The Constitution of Kenya 2010 has provided very progressive and gender friendly governance institutions, values and processes for all Kenyans in general and for women in particular.
Specifically, the Constitution secures social, economic and political rights of women by guaranteeing that no single gender shall occupy more than two thirds of elective, nominative or appointive positions at any level thus creating many opportunities for women at all governance structure. Additionally, the Constitution has also created a facilitative and gender friendly legal framework that makes it possible for both men and women to access and participate in these institutions. Furthermore, recognizing the historical disadvantage of women and other vulnerable members of society including the disabled, minorities and the youth, the Constitution has entrenched the principle of affirmative action in addition made it mandatory that neither gender will occupy more than two-thirds of any public governance seats.
The Constitution, therefore, has afforded women greater political leverage for participation in decision-making through the introduction at Parliamentary level of a second house- the Senate and County based devolved governance structures that bring power, resources and services closer to the majority of the people, especially women; as well as the quota and proportional representation system that guarantees women a significant number of seats in these key governing institutions.
Although a lot of attention has to date been focused on the elective political posts under the new structures of governance, it is also important for women to understand and seek access and participate in the nominative/non-elective positions that now exist. The more the presence of women in all types of decision making positions, the more effective will be their capacity to transform the undemocratic social-economic and political environment that now exists. In order to access these positions, it is important that women first familiarize themselves with the institutions, positions that are available, their functions, mandate and powers as well as the mode and criteria of access.
In this connection and in an attempt to make these constitutional institutions and leadership positions more accessible in a user friendly manner for women, this book is a simplified but comprehensive profile of all the elective, nominative and appointive positions as provided for in the Constitution. By unpacking these positions and institutions, CMD-Kenya hopes that more and more women will be better prepared to make informed decisions about which offices to go for. More importantly, CMD-Kenya hopes that women will use the information to position themselves and leverage within political parties in order to access the positions at all levels of governance.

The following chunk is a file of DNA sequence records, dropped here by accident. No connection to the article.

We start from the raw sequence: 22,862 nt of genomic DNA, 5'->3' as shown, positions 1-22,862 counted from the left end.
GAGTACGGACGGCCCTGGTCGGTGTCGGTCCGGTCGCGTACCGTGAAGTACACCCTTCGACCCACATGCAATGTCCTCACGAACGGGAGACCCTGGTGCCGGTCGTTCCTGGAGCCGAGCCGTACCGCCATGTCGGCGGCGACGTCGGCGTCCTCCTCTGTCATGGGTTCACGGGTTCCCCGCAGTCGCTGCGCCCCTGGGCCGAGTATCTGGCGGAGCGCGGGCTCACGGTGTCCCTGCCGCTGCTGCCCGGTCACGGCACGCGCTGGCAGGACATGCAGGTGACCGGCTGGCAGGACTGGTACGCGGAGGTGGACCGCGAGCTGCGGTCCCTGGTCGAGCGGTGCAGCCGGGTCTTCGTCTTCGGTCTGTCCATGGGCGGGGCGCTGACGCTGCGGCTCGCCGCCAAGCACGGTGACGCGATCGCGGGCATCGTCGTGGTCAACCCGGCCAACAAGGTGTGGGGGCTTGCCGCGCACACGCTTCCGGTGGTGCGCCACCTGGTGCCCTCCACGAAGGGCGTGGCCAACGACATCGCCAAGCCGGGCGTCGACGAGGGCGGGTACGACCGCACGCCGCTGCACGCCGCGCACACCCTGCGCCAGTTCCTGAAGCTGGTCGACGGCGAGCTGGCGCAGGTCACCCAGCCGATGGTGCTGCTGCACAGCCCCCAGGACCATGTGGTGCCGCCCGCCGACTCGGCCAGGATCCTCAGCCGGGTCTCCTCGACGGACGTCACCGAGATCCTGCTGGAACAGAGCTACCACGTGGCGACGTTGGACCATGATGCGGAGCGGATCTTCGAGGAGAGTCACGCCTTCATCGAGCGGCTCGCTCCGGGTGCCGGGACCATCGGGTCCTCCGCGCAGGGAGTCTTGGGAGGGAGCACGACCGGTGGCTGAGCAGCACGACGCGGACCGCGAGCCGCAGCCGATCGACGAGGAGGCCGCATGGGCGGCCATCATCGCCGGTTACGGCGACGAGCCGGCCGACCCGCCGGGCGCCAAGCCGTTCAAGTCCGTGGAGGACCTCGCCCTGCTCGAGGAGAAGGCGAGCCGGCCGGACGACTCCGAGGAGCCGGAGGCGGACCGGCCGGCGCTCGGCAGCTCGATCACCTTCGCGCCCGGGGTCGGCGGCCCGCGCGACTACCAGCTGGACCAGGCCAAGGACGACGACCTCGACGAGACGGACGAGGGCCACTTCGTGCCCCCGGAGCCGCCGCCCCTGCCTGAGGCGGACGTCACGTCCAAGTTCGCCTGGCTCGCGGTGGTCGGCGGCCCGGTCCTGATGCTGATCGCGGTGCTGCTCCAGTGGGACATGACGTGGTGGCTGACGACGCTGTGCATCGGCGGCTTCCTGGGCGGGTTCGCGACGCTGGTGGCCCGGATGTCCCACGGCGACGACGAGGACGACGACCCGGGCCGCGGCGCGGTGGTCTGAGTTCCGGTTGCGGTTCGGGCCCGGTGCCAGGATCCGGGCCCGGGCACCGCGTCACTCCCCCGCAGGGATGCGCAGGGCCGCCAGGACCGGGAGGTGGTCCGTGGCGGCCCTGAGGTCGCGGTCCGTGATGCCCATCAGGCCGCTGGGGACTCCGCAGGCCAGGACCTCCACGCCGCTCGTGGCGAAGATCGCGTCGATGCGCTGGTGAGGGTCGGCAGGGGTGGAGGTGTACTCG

Besides unpacking the positions, this book has also emphasized on the key requirements for each of the positions including the high ethical and integrity thresholds set out in Chapter Six of the Constitution to which all leaders will need to abide, and thereby provide our country with the sort of transformative leadership required to make Kenya a truly democratic, peaceful and equitable nation.
Finally, the book seeks to demystify the myths around leadership positions and encourage women to be adequately prepared to occupy all posts taking advantage of the facilitative and enabling environment provided by the Constitution. While this book is primarily targeted at women who plan to take up leadership under the new constitutional dispensation, men will no doubt find it equally useful. It is our hope and prayer that Kenyans in general and women in particular will find this tool informative, educative and relevant as the country edges closer to the first General Election under the new constitutional dispensation.
The development and production of this publication has been made possible through the funding support of the Netherlands Institute for
Multiparty Democracy (NIMD) and the Heinrich Böll Stiftung East & Horn of Africa.